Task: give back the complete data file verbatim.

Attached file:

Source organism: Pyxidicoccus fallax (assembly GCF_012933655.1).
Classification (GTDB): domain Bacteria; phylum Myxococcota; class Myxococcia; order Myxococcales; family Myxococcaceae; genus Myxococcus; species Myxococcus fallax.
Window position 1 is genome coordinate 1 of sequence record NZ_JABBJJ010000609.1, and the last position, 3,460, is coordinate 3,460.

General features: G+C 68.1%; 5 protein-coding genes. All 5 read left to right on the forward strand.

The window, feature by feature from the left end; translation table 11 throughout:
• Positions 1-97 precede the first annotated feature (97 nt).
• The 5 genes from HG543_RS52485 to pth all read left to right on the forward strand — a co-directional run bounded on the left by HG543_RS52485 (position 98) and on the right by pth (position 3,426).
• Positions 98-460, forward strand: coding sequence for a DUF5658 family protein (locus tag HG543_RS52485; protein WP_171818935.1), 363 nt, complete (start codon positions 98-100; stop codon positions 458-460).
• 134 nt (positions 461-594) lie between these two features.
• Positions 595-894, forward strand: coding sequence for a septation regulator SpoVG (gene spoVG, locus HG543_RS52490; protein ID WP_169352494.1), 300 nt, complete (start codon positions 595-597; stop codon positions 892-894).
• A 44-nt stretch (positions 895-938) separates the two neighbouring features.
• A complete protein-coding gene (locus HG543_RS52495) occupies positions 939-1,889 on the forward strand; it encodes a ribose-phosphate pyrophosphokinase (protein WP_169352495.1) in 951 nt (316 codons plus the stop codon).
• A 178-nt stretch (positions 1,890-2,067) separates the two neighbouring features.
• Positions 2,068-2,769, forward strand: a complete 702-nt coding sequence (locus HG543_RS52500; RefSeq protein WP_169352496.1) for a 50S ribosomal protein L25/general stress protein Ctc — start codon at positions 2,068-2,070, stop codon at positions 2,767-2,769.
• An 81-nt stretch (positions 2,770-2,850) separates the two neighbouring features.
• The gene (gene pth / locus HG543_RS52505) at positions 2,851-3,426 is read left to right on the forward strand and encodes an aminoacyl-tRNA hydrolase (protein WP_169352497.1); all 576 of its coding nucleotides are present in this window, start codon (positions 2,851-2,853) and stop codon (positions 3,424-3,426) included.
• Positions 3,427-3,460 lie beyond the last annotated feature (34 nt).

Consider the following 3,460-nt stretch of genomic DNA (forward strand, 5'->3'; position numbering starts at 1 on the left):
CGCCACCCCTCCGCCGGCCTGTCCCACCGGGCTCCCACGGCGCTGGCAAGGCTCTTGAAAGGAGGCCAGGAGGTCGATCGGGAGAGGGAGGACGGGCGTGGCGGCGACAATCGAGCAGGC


Source organism: Pyxidicoccus fallax (assembly GCF_012933655.1).
Classification (GTDB): domain Bacteria; phylum Myxococcota; class Myxococcia; order Myxococcales; family Myxococcaceae; genus Myxococcus; species Myxococcus fallax.
Window position 1 is genome coordinate 1 of sequence record NZ_JABBJJ010000609.1, and the last position, 3,460, is coordinate 3,460.

General features: G+C 68.1%; 5 protein-coding genes. All 5 read left to right on the forward strand.

The window, feature by feature from the left end; translation table 11 throughout:
• Positions 1-97 precede the first annotated feature (97 nt).
• The 5 genes from HG543_RS52485 to pth all read left to right on the forward strand — a co-directional run bounded on the left by HG543_RS52485 (position 98) and on the right by pth (position 3,426).
• Positions 98-460, forward strand: coding sequence for a DUF5658 family protein (locus tag HG543_RS52485; protein WP_171818935.1), 363 nt, complete (start codon positions 98-100; stop codon positions 458-460).
• 134 nt (positions 461-594) lie between these two features.
• Positions 595-894, forward strand: coding sequence for a septation regulator SpoVG (gene spoVG, locus HG543_RS52490; protein ID WP_169352494.1), 300 nt, complete (start codon positions 595-597; stop codon positions 892-894).
• A 44-nt stretch (positions 895-938) separates the two neighbouring features.
• A complete protein-coding gene (locus HG543_RS52495) occupies positions 939-1,889 on the forward strand; it encodes a ribose-phosphate pyrophosphokinase (protein WP_169352495.1) in 951 nt (316 codons plus the stop codon).
• A 178-nt stretch (positions 1,890-2,067) separates the two neighbouring features.
• Positions 2,068-2,769, forward strand: a complete 702-nt coding sequence (locus HG543_RS52500; RefSeq protein WP_169352496.1) for a 50S ribosomal protein L25/general stress protein Ctc — start codon at positions 2,068-2,070, stop codon at positions 2,767-2,769.
• An 81-nt stretch (positions 2,770-2,850) separates the two neighbouring features.
• The gene (gene pth / locus HG543_RS52505) at positions 2,851-3,426 is read left to right on the forward strand and encodes an aminoacyl-tRNA hydrolase (protein WP_169352497.1); all 576 of its coding nucleotides are present in this window, start codon (positions 2,851-2,853) and stop codon (positions 3,424-3,426) included.
• Positions 3,427-3,460 lie beyond the last annotated feature (34 nt).

Consider the following 3,460-nt stretch of genomic DNA (forward strand, 5'->3'; position numbering starts at 1 on the left):
CGCCACCCCTCCGCCGGCCTGTCCCACCGGGCTCCCACGGCGCTGGCAAGGCTCTTGAAAGGAGGCCAGGAGGTCGATCGGGAGAGGGAGGACGGGCGTGGCGGCGACAATCGAGCAGGC